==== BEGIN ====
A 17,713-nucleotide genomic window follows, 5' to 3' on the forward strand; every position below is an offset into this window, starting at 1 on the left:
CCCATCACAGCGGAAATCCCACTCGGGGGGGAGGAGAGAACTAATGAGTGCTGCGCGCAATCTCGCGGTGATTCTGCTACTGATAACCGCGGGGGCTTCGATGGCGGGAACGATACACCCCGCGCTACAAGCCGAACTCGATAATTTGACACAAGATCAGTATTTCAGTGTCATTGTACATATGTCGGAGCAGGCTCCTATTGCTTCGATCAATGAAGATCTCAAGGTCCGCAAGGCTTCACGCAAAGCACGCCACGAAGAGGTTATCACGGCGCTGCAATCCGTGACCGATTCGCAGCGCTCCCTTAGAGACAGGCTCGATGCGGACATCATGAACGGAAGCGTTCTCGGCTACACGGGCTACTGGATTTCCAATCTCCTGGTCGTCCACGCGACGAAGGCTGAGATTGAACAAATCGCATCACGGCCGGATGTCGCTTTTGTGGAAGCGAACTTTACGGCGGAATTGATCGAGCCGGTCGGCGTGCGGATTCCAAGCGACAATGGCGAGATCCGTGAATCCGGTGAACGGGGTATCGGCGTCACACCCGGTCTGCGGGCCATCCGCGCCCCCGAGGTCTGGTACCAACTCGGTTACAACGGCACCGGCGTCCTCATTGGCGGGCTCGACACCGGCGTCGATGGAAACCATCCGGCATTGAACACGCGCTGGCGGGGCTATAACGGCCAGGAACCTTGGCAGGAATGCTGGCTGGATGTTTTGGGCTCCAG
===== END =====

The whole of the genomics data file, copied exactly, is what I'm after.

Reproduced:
A 17,713-nucleotide genomic window follows, 5' to 3' on the forward strand; every position below is an offset into this window, starting at 1 on the left:
CCCATCACAGCGGAAATCCCACTCGGGGGGGAGGAGAGAACTAATGAGTGCTGCGCGCAATCTCGCGGTGATTCTGCTACTGATAACCGCGGGGGCTTCGATGGCGGGAACGATACACCCCGCGCTACAAGCCGAACTCGATAATTTGACACAAGATCAGTATTTCAGTGTCATTGTACATATGTCGGAGCAGGCTCCTATTGCTTCGATCAATGAAGATCTCAAGGTCCGCAAGGCTTCACGCAAAGCACGCCACGAAGAGGTTATCACGGCGCTGCAATCCGTGACCGATTCGCAGCGCTCCCTTAGAGACAGGCTCGATGCGGACATCATGAACGGAAGCGTTCTCGGCTACACGGGCTACTGGATTTCCAATCTCCTGGTCGTCCACGCGACGAAGGCTGAGATTGAACAAATCGCATCACGGCCGGATGTCGCTTTTGTGGAAGCGAACTTTACGGCGGAATTGATCGAGCCGGTCGGCGTGCGGATTCCAAGCGACAATGGCGAGATCCGTGAATCCGGTGAACGGGGTATCGGCGTCACACCCGGTCTGCGGGCCATCCGCGCCCCCGAGGTCTGGTACCAACTCGGTTACAACGGCACCGGCGTCCTCATTGGCGGGCTCGACACCGGCGTCGATGGAAACCATCCGGCATTGAACACGCGCTGGCGGGGCTATAACGGCCAGGAACCTTGGCAGGAATGCTGGCTGGATGTTTTGGGCTCCAG